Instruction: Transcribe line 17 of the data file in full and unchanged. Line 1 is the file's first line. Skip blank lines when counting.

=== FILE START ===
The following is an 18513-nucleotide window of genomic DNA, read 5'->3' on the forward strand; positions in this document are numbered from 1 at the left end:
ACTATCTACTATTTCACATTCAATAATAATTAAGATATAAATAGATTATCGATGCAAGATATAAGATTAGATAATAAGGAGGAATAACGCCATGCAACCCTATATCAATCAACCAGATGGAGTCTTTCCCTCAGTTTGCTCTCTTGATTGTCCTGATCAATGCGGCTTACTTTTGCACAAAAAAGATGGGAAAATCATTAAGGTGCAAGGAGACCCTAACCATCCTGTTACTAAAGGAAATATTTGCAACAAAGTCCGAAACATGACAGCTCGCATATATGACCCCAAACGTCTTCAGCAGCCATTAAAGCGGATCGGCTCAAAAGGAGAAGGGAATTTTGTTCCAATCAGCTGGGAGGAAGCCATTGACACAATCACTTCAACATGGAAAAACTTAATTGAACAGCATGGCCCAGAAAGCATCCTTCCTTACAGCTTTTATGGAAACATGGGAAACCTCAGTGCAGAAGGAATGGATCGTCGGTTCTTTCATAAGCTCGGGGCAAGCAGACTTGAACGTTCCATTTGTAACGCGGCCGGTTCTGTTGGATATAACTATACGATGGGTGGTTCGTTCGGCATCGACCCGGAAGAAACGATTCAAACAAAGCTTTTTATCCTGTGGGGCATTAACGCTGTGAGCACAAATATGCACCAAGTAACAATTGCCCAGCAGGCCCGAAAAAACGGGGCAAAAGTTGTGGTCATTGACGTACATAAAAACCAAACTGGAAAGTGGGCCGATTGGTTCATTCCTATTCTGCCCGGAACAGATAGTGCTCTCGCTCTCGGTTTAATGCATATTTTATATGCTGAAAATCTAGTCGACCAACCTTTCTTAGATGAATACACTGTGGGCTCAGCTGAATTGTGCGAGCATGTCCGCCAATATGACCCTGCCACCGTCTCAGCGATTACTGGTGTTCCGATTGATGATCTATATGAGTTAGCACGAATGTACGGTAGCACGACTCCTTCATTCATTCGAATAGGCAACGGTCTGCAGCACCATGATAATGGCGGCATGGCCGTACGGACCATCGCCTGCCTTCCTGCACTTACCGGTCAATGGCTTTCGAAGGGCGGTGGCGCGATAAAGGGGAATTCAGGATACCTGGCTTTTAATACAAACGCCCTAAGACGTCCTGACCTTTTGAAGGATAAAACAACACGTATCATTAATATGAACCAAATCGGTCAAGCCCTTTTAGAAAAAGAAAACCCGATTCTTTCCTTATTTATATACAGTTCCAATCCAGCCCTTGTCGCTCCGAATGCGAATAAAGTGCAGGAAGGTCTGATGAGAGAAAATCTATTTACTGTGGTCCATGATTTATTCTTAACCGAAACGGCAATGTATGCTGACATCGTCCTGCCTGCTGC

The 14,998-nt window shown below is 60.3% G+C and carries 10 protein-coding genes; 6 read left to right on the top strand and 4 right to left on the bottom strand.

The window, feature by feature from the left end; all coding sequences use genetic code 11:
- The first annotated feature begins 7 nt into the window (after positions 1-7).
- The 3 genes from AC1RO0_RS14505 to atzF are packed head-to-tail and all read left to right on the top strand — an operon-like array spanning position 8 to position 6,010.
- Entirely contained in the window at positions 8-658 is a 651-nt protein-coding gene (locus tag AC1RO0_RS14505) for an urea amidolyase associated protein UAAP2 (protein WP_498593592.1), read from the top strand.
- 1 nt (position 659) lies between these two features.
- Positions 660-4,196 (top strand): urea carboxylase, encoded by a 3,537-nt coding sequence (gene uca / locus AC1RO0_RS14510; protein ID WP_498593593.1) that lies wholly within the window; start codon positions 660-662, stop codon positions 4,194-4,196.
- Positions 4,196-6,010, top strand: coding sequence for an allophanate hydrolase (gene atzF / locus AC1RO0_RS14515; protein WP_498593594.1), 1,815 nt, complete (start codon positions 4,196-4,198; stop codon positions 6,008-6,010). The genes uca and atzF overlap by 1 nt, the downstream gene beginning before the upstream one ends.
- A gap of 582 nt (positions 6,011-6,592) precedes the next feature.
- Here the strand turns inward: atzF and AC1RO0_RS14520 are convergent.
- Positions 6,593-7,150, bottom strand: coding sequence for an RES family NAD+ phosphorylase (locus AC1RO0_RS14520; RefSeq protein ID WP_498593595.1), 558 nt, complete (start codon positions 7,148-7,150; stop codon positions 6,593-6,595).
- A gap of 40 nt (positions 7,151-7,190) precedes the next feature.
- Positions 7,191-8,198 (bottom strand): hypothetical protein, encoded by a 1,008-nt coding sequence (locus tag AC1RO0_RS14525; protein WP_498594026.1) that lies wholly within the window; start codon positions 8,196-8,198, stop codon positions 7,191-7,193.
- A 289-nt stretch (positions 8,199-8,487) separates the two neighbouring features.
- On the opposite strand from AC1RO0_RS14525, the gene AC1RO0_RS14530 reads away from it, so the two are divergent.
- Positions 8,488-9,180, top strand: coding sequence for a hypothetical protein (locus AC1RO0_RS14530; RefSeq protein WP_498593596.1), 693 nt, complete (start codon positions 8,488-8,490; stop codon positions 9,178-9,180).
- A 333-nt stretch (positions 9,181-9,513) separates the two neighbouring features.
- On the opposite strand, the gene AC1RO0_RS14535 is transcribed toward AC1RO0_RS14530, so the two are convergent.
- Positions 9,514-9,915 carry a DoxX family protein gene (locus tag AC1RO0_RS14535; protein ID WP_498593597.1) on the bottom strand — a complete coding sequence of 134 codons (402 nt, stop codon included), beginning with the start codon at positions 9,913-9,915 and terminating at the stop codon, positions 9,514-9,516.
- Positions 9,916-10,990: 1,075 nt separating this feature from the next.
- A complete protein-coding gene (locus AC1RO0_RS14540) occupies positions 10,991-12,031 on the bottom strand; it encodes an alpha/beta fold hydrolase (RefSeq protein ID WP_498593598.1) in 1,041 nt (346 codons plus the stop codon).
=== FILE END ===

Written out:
- On the opposite strand from AC1RO0_RS14525, the gene AC1RO0_RS14530 reads away from it, so the two are divergent.